Mr. Utterson

Who is Gabriel Utterson? Or, better yet, who is he meant to represent?

In the beginning of Robert Louis Stevenson’s novella, The Strange Case of Dr. Jekyll and Mr. Hyde, we are treated to the narrative point of view of Mr. Gabriel Utterson. He is the lawyer of the eponymous Dr. Jekyll, and is the central protagonist of this novella. Everything that we see is from his point of view. In fact, Stevenson starts his novella by giving us a description of Utterson himself.

“Mr. Utterson the lawyer was a man of a rugged countenance that was never lighted by a smile; cold, scanty and embarrassed in discourse; backward in sentiment; lean, long, dusty, dreary and yet somehow lovable” (Stevenson).

In the second section, “The Search for Mr. Hyde,” Stevenson also includes a short segment about how he had a Sunday tradition that follows:

“It was his custom…when this meal was over, to sit close by the fire, a volume on his reading desk, until the clock of the neighboring church rang out the hour of twelve, when he would go to bed” (Stevenson).

The structured routine of his monotonous life and the physical details that Stevenson uses to describe him give us a slight understanding of the type of person that he is: Mr. Utterson is, quite literally, utterly unexciting. His physical features are bland, and his habits and hobbies are depicted as just simple. In our modern context, this would be a rather boring character.

While this is one reading of his character, another look suggests that Utterson has a bit more to his personality than we believed. He has a good heart and a compassion for others, which is shown in the beginning of the novella where the narrator states that “it was frequently his fortune to be the last reputable acquaintance and the last good influence in the lives of downgoing men” (Stevenson). As a lawyer, it is his job to respond and defend those who are accused of crimes. In most lawyers, that would result in cynicism, but in Utterson, it’s compassion.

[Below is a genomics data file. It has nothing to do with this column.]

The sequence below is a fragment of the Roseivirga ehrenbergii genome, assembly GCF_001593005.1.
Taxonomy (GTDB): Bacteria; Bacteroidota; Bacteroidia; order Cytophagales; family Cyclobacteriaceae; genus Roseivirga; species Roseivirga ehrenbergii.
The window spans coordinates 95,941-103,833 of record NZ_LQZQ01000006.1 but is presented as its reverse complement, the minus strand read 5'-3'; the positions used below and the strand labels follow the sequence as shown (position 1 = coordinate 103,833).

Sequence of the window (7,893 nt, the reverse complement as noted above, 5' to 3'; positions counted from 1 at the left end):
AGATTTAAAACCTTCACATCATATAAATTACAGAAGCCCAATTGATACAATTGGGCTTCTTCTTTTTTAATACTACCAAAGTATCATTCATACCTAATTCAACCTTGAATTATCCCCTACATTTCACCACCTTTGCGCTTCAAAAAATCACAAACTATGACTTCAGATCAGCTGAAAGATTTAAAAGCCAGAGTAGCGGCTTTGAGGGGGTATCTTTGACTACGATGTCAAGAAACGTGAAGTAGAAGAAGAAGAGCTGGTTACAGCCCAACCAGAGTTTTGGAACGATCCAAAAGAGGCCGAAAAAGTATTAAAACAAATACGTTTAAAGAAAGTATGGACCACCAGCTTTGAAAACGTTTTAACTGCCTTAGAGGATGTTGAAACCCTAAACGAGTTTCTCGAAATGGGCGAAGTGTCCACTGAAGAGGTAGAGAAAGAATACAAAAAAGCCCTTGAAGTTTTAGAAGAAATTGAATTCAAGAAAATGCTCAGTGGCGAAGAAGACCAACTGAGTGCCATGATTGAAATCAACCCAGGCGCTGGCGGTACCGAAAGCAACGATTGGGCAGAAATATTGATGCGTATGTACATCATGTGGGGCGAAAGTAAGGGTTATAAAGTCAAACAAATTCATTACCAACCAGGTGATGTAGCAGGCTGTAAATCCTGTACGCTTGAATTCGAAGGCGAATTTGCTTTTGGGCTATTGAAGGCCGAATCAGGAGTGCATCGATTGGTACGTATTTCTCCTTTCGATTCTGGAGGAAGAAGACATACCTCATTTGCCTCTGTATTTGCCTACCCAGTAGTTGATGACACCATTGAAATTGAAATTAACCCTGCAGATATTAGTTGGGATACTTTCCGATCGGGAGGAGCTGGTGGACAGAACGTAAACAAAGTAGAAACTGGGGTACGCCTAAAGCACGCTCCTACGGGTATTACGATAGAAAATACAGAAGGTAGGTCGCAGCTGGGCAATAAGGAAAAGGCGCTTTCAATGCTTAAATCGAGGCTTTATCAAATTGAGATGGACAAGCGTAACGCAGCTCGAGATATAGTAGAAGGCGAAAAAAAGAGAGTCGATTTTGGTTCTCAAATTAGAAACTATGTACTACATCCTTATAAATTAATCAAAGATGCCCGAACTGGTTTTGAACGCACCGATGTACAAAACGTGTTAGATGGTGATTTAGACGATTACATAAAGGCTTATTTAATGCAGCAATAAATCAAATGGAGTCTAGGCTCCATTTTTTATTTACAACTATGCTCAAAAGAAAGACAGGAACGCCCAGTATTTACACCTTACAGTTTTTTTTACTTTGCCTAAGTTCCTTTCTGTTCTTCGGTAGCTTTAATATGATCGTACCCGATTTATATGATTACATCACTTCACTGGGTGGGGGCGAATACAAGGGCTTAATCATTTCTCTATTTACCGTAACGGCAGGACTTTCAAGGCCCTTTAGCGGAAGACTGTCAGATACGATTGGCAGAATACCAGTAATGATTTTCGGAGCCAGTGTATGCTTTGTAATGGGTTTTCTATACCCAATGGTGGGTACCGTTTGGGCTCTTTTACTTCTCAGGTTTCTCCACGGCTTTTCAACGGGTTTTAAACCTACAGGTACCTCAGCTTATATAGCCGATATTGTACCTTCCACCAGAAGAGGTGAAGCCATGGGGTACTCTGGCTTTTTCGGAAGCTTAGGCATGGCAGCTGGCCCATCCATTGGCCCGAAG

So we have a sensible, kind, and overall simple man who guides and leads this novella. The question is why?

Could he be a contrast to the socially and physically alluring Dr. Jekyll? If we look at how Stevenson describes Jekyll himself as having a “large handsome face” and a “blackness about his eyes.” These details clearly fly in the face of Utterson’s initial treatment of a bland countenance. A certain “blackness about his eyes” gives the reader hints to Jekyll’s inner darkness and reveals that there is something inside of him that Utterson does not have. If his thoughts and impulses are left unchecked, in the form of Hyde specifically, it could lead to disaster. Jekyll does not have the same control or the same stability that Utterson has.

If he could be a foil for Henry Jekyll, then he can also be a foil for the reader as well. Utterson’s plain introduction but ultimate care for the story that unfolds reads very much like the reader who has picked up the novella. Anyone can place themselves in his shoes and see this sort of “de-evolution” of the Victorian man (Jekyll) firsthand. Here, Utterson becomes a literal everyman in order to account for every man. If we say that he is the reader themselves, then his curiosity towards Hyde and his fondness for Jekyll make sense. In all, Stevenson loves playing with the dichotomy of the two characters. While Utterson doesn’t display a dark side to his life, he is drawn towards it just as we are.

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